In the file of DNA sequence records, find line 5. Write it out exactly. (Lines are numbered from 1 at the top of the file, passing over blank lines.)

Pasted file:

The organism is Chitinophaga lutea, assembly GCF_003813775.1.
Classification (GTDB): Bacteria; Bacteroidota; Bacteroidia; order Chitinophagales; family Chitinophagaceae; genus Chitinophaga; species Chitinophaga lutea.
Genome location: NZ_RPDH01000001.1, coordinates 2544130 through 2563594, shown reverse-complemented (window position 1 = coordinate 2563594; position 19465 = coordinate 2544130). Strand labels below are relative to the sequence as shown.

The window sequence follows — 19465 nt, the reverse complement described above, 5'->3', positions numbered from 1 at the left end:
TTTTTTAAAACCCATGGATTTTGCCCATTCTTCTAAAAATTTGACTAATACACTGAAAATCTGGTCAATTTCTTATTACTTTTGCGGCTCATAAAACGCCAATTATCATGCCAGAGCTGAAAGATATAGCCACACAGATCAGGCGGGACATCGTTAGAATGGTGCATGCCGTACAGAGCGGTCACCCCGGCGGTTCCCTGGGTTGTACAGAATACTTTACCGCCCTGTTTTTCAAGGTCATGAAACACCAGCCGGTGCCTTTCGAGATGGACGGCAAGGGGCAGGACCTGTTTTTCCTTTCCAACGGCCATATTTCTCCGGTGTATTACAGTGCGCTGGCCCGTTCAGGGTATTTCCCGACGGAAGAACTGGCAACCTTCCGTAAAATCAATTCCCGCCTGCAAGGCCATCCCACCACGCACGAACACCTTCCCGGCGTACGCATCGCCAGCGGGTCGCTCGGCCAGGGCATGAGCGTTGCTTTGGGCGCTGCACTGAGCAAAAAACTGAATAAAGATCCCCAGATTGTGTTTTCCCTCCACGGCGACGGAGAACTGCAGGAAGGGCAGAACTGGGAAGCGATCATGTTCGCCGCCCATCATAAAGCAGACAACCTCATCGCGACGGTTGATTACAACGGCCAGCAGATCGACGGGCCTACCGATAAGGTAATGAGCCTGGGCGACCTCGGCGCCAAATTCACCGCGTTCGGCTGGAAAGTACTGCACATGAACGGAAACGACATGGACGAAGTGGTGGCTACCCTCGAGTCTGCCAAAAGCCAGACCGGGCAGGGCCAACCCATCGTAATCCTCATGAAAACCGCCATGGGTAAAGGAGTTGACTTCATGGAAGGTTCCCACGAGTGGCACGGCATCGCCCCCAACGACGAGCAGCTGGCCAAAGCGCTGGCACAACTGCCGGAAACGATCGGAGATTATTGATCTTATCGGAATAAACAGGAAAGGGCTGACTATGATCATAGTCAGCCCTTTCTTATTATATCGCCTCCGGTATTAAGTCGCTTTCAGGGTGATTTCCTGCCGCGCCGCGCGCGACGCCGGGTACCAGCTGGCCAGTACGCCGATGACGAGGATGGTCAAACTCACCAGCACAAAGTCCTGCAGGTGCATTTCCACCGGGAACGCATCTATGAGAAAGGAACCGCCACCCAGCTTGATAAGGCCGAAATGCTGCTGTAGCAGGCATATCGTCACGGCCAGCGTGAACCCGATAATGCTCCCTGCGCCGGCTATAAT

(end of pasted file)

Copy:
TTTTTTAAAACCCATGGATTTTGCCCATTCTTCTAAAAATTTGACTAATACACTGAAAATCTGGTCAATTTCTTATTACTTTTGCGGCTCATAAAACGCCAATTATCATGCCAGAGCTGAAAGATATAGCCACACAGATCAGGCGGGACATCGTTAGAATGGTGCATGCCGTACAGAGCGGTCACCCCGGCGGTTCCCTGGGTTGTACAGAATACTTTACCGCCCTGTTTTTCAAGGTCATGAAACACCAGCCGGTGCCTTTCGAGATGGACGGCAAGGGGCAGGACCTGTTTTTCCTTTCCAACGGCCATATTTCTCCGGTGTATTACAGTGCGCTGGCCCGTTCAGGGTATTTCCCGACGGAAGAACTGGCAACCTTCCGTAAAATCAATTCCCGCCTGCAAGGCCATCCCACCACGCACGAACACCTTCCCGGCGTACGCATCGCCAGCGGGTCGCTCGGCCAGGGCATGAGCGTTGCTTTGGGCGCTGCACTGAGCAAAAAACTGAATAAAGATCCCCAGATTGTGTTTTCCCTCCACGGCGACGGAGAACTGCAGGAAGGGCAGAACTGGGAAGCGATCATGTTCGCCGCCCATCATAAAGCAGACAACCTCATCGCGACGGTTGATTACAACGGCCAGCAGATCGACGGGCCTACCGATAAGGTAATGAGCCTGGGCGACCTCGGCGCCAAATTCACCGCGTTCGGCTGGAAAGTACTGCACATGAACGGAAACGACATGGACGAAGTGGTGGCTACCCTCGAGTCTGCCAAAAGCCAGACCGGGCAGGGCCAACCCATCGTAATCCTCATGAAAACCGCCATGGGTAAAGGAGTTGACTTCATGGAAGGTTCCCACGAGTGGCACGGCATCGCCCCCAACGACGAGCAGCTGGCCAAAGCGCTGGCACAACTGCCGGAAACGATCGGAGATTATTGATCTTATCGGAATAAACAGGAAAGGGCTGACTATGATCATAGTCAGCCCTTTCTTATTATATCGCCTCCGGTATTAAGTCGCTTTCAGGGTGATTTCCTGCCGCGCCGCGCGCGACGCCGGGTACCAGCTGGCCAGTACGCCGATGACGAGGATGGTCAAACTCACCAGCACAAAGTCCTGCAGGTGCATTTCCACCGGGAACGCATCTATGAGAAAGGAACCGCCACCCAGCTTGATAAGGCCGAAATGCTGCTGTAGCAGGCATATCGTCACGGCCAGCGTGAACCCGATAATGCTCCCTGCGCCGGCTATAAT